Nutritive Derangements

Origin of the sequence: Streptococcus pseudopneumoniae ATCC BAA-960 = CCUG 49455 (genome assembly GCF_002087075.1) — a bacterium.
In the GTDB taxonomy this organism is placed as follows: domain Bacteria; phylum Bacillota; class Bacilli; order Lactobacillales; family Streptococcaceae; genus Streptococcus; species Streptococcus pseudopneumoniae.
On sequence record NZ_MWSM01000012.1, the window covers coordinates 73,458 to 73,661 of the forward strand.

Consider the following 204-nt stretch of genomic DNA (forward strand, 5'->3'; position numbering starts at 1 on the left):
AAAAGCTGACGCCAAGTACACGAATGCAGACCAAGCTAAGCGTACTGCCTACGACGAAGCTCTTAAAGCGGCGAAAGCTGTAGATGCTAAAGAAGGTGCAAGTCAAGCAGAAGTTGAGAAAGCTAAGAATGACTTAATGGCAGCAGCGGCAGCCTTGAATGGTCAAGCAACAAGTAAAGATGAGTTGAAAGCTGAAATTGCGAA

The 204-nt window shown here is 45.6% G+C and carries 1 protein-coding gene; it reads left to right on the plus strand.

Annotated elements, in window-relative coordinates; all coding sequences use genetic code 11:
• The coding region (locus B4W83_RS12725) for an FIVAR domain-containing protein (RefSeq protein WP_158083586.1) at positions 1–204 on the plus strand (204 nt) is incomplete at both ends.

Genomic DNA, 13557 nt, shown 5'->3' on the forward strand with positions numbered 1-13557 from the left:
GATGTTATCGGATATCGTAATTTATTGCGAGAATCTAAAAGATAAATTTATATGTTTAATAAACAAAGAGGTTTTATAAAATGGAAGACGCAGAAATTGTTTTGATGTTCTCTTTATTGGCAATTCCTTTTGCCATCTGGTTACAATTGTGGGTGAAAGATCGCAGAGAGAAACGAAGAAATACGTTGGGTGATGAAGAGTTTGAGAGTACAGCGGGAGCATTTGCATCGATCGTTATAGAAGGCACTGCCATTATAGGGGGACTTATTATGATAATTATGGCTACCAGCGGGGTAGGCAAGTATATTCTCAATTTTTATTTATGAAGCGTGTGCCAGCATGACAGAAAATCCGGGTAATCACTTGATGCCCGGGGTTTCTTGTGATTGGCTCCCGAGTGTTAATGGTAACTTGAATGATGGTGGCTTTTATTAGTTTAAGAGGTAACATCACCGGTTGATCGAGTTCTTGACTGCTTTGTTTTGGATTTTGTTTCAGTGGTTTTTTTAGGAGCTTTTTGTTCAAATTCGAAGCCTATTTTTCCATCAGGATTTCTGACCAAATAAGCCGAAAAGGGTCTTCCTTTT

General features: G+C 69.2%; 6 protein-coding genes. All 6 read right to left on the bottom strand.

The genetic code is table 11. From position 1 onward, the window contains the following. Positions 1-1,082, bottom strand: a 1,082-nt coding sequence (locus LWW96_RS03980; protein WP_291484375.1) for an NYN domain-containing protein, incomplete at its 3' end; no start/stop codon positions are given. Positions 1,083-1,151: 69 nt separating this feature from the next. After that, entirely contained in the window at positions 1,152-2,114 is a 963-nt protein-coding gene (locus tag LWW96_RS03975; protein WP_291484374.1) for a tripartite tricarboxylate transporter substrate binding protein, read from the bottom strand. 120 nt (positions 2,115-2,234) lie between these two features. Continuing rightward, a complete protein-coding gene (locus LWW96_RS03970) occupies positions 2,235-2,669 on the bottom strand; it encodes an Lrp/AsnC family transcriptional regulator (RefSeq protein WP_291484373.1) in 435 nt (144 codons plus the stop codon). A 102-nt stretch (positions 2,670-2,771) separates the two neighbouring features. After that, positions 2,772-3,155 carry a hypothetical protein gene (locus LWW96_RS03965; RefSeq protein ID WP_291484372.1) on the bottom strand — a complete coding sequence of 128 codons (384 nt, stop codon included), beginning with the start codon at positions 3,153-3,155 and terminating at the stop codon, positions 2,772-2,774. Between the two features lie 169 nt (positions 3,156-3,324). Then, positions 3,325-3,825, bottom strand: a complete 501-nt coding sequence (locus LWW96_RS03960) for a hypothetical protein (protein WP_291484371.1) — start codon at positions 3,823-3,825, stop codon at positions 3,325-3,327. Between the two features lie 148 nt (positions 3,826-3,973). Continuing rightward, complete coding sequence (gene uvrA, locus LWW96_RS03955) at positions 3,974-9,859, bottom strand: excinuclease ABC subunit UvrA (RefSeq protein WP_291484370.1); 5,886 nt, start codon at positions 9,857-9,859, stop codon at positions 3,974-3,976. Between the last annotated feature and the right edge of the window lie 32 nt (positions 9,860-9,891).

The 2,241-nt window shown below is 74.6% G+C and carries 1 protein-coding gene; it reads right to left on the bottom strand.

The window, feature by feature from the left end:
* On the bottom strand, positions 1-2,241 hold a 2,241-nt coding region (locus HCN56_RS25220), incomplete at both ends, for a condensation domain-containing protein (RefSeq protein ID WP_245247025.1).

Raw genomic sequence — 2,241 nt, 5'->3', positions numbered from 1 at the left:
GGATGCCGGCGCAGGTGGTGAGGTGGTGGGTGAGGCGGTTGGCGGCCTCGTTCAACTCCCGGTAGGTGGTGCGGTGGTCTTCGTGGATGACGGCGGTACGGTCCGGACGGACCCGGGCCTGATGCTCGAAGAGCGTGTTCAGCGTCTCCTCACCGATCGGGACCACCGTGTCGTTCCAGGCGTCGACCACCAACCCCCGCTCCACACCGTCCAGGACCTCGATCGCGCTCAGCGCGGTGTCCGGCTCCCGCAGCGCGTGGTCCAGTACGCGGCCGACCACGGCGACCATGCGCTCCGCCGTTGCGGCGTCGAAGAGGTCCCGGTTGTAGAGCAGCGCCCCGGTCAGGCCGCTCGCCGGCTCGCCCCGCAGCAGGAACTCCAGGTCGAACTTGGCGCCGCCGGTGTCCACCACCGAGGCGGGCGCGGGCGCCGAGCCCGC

“Beef, Iron, and Wine”—it’s not the archly enigmatic name of an emo singer-songwriter act, but a “nutritive tonic and stimulant.” This label and more are arranged in a great collection of labels curated at the graphic design blog codex99. There it is explained that the labels—all for the products of William S. Merrill Co.—feature copywriting designed to conform to the 1906 Food and Drug Act, which required drug makers to list their ingredients, spelling the end of the patent-medicine scammery of the nineteenth century, and paving the way for those breathless, rushed lists of side effects we sit through at the end of Viagra advertisements. Click through for the whole collection, including elixirs of strychnine and bismuth, pepsin and wafer-ash, and “Formalyptol,” whose major selling point was that it was “non-poisonous.” The labels are clinically precise with respect to the percentage amounts of even the most dubious ingredients; in the footnotes, codex99 offers conversions for standard early twentieth-century apothecary weights and measures, if you want to mix one of these concoctions up at home. We make no promise of health, and offer no guarantees against illness or injury, should you decide to do so.

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